Case in point: the 2000 hit “Adult Ceremony” from singer and actor Park Ji-yoon, which marked the first time a K-pop hit successfully injected adult sexuality into fairly innocuous lyrics, representing a notable challenge to existing depictions of femininity in South Korean pop culture.
The women of K-pop are typically depicted as traditional versions of femininity. This usually manifests in one of several themes: adorable, shy schoolgirls who sing about giddy crushes; knowing, empowered women who need an “oppa” (a strong older male figure) to fulfill their fantasies; or knowing, empowered women who reject male validation, even as the studio tailors the group’s members for adult male consumption.
An idol group’s image often changes from one album to the next, undergoing a total visual and tonal overhaul to introduce a new concept. However, there are a few girl groups — 2NE1 and f(x) spring most readily to mind — that have been marketed as breaking away from this gender-centric mode of performance; they’re packaged as rebels and mavericks regardless of what their album is about, even while they operate within the studio culture.
Yet the women of K-pop are also increasingly producing self-aware videos that navigate their own relationships to these rigid impositions. Witness Sunmi, a former member of Wonder Girls, tearing down her own carefully cultivated public image in her recent single “Heroine,” a song about a woman surviving a failed relationship. In the video, Sunmi transforms physically, growing more empowered and defiant as she faces the camera and finally confronts a billboard of herself.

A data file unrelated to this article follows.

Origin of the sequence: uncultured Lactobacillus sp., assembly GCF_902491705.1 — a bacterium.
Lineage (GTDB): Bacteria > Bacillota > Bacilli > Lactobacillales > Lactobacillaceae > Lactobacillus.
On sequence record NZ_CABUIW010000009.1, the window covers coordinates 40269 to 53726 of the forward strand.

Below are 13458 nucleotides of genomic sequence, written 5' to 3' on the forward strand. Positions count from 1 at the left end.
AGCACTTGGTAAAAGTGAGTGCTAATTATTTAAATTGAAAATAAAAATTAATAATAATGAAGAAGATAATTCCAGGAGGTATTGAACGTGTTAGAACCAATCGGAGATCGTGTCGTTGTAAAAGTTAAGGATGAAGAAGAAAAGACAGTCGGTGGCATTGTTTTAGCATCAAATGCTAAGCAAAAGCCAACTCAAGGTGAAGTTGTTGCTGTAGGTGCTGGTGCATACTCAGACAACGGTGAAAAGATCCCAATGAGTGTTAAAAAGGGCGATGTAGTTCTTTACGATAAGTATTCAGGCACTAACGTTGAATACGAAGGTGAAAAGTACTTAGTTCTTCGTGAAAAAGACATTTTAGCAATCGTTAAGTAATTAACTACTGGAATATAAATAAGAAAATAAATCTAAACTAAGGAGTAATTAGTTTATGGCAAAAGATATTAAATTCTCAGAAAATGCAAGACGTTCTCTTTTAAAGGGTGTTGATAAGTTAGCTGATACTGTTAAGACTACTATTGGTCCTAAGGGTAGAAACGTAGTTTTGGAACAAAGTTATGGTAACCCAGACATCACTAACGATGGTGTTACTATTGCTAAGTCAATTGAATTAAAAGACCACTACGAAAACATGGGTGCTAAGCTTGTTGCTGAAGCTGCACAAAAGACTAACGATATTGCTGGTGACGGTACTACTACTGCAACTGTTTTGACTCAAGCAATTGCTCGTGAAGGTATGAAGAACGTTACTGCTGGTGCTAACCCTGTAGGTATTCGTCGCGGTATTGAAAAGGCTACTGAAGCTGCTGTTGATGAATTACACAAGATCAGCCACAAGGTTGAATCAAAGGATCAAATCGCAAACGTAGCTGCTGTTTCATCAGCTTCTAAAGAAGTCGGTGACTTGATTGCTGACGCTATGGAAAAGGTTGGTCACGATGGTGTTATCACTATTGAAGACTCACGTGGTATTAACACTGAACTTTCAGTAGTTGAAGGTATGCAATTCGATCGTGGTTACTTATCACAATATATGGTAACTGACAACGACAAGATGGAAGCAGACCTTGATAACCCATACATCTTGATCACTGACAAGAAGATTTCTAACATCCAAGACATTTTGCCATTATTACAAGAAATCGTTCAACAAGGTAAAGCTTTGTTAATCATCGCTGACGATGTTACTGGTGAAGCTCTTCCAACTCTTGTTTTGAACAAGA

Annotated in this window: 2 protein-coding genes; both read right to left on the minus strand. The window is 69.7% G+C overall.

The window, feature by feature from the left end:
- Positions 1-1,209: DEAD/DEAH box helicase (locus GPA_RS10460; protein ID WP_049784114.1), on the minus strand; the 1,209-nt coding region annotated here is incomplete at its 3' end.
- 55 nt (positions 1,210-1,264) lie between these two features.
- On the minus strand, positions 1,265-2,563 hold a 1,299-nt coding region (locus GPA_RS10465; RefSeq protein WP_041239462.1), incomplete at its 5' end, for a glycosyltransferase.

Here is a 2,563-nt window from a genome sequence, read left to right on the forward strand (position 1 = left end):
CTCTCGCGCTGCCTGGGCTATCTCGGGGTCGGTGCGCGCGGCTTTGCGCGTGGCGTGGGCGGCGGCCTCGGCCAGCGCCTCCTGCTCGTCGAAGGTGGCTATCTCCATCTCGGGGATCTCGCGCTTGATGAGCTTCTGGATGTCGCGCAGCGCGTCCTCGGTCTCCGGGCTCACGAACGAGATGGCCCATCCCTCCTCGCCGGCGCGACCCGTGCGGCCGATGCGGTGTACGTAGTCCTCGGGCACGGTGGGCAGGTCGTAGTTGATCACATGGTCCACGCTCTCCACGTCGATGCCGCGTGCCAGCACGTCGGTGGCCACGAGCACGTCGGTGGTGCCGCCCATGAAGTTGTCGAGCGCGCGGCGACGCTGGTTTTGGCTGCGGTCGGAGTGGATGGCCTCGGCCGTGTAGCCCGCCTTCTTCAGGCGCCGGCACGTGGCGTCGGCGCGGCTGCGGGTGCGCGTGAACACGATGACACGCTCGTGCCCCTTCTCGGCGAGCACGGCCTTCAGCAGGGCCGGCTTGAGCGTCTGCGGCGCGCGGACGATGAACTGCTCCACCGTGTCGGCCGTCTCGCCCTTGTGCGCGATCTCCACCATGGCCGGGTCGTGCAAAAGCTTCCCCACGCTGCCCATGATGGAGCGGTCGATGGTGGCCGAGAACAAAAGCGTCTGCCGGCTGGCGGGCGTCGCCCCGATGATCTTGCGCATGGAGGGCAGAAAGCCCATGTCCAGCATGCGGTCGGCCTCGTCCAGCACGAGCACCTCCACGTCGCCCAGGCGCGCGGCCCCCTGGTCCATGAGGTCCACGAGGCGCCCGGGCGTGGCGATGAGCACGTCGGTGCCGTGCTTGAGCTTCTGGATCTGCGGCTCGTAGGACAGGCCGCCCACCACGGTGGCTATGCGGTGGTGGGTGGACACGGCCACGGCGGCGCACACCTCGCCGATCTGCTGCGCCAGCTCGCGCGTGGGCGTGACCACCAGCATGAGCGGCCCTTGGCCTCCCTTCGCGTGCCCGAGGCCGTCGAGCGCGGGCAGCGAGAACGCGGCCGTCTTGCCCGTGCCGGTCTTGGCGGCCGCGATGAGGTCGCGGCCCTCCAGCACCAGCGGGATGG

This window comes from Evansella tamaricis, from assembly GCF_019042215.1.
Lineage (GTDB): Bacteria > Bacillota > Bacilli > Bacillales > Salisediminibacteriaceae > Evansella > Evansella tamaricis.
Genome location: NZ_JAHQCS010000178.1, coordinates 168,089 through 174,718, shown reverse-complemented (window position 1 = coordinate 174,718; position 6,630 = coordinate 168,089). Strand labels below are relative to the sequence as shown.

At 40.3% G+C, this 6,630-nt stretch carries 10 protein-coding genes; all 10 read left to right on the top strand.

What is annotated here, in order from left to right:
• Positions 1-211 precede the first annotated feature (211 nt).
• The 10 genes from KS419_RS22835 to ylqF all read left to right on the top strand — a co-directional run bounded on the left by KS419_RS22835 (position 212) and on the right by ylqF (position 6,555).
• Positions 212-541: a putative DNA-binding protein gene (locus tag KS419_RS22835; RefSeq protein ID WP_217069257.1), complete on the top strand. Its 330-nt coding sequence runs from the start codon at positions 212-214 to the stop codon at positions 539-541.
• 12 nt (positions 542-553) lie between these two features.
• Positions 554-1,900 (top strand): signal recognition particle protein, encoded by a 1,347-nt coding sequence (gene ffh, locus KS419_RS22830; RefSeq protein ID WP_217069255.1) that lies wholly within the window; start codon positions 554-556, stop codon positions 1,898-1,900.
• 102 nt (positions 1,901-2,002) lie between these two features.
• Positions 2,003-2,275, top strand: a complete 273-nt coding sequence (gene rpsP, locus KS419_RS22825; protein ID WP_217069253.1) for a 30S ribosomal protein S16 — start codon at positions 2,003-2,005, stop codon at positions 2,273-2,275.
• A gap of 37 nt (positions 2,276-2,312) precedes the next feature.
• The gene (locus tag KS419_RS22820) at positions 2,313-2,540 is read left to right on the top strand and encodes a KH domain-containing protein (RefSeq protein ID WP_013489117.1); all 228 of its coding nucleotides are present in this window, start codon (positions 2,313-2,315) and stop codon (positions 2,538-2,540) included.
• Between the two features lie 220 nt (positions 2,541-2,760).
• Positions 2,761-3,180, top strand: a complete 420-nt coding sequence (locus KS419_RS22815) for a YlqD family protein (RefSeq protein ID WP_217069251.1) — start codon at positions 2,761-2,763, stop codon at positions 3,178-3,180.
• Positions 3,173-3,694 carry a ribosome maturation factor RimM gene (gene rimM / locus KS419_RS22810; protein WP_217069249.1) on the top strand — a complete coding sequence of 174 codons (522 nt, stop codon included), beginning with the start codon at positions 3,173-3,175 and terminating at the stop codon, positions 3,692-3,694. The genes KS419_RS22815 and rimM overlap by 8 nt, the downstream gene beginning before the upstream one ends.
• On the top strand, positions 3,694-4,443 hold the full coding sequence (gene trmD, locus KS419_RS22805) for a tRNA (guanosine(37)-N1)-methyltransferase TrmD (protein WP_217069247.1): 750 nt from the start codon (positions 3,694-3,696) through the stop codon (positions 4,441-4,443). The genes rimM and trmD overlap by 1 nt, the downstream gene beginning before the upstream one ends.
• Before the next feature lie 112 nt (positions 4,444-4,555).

If songs for women in K-pop break down along the “virgin/mature woman” divide, songs for men tend to break down along a “bad boy/sophisticated man” line. Occasionally they even break down in the same song — like Block B’s “Jackpot,” the video for which sees the band posing as wildly varied members of a renegade circus, uniting to kidnap actress Kim Sae-ron into a life of cheerful hedonism.
Male performance groups are generally permitted a broader range of topics than K-pop’s women: BTS notably sings about serious issues like teen social pressures, while many other boy bands feature a wide range of narrative concepts. But male entertainers get held to arguably even more exacting physical and technical standards than their female counterparts, with precision choreography — like Speed’s all-Heely dance routine below — being a huge part of the draw for male idol groups: